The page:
HIRIBERRY, JOANNIS DE (less frequently spelled Hiribery, Hirriberry, with numerous other variants), “bourgeois merchant, and former magistrate of the town of St. Jean de Luz,” fisherman; fl. 1718–22.
Hiriberry was the most persistent claimant against the seizures made at Canso (Canceau) in September 1718 by Captain Thomas Smart. The apparent failure of the Massachusetts authorities to make the restitution ordered by the Lords Justices in June 1719 induced Hiriberry to appeal to London. By the end of 1720, no doubt mainly because of the support given him by Cardinal Dubois and the French council, he had obtained a letter of credit from Cragg, the British Secretary of State for the Southern Department, to the value of £200 (one-hundredth of the sum he claimed, but one-tenth of the value estimated by the British authorities). Despite the growing disinterest of his French supporters, evident by the spring of 1721, and their desertion during the following year, he continued to press his claims, and in April 1722 was offered a grant of £800. However, no record has been found to indicate whether this offer was accepted, or whether the subsequent requests he persisted in making were any more successful.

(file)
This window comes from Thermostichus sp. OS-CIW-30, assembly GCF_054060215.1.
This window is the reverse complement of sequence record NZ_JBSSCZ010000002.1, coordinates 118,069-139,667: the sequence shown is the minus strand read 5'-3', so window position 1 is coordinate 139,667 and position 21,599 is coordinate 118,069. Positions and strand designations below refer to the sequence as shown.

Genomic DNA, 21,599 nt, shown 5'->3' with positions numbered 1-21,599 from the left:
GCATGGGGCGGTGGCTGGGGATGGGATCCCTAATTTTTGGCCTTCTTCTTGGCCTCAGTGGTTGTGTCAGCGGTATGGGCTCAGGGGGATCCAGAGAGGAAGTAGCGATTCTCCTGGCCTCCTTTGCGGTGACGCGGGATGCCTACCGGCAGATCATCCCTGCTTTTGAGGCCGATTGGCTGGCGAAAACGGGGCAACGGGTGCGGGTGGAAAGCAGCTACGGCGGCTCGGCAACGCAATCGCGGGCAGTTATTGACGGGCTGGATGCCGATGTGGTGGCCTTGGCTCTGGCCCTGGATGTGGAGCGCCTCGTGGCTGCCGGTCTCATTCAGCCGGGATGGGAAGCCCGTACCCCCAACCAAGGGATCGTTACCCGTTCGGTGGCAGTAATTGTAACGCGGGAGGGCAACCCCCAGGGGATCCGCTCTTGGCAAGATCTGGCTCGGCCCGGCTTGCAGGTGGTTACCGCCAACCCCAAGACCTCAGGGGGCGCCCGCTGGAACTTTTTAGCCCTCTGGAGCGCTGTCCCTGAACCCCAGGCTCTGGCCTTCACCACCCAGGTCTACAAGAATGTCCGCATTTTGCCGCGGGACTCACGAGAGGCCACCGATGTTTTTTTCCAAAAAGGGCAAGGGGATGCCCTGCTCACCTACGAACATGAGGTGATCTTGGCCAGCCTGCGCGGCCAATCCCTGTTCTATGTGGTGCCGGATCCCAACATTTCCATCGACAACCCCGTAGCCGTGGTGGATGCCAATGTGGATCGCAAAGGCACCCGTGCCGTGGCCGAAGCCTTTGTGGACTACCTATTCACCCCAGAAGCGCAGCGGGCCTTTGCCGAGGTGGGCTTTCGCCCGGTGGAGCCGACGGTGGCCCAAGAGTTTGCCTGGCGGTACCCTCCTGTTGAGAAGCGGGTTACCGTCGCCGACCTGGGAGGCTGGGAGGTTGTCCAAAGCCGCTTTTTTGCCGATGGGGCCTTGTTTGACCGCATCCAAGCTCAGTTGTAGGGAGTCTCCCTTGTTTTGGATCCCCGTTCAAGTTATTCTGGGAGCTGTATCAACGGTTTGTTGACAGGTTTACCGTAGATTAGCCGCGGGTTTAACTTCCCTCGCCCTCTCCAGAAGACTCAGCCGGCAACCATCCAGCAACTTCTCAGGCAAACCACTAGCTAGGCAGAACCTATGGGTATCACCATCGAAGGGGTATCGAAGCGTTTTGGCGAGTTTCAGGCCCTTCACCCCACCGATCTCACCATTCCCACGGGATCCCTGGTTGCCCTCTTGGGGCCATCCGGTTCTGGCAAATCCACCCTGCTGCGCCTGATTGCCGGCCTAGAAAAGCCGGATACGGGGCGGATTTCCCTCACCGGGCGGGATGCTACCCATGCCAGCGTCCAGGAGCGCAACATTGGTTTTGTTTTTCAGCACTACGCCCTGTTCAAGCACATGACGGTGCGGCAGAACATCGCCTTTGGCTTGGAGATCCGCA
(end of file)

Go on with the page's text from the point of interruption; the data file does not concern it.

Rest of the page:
Joannis de Hiriberry was at once a victim and an abettor in the Anglo-French contest for the North American fisheries. Whether French diplomacy was inspired or embarrassed by his case might be open to question; but the Canso incident of September 1718 would probably not have reached the dimensions it attained had it not been for his pertinacity.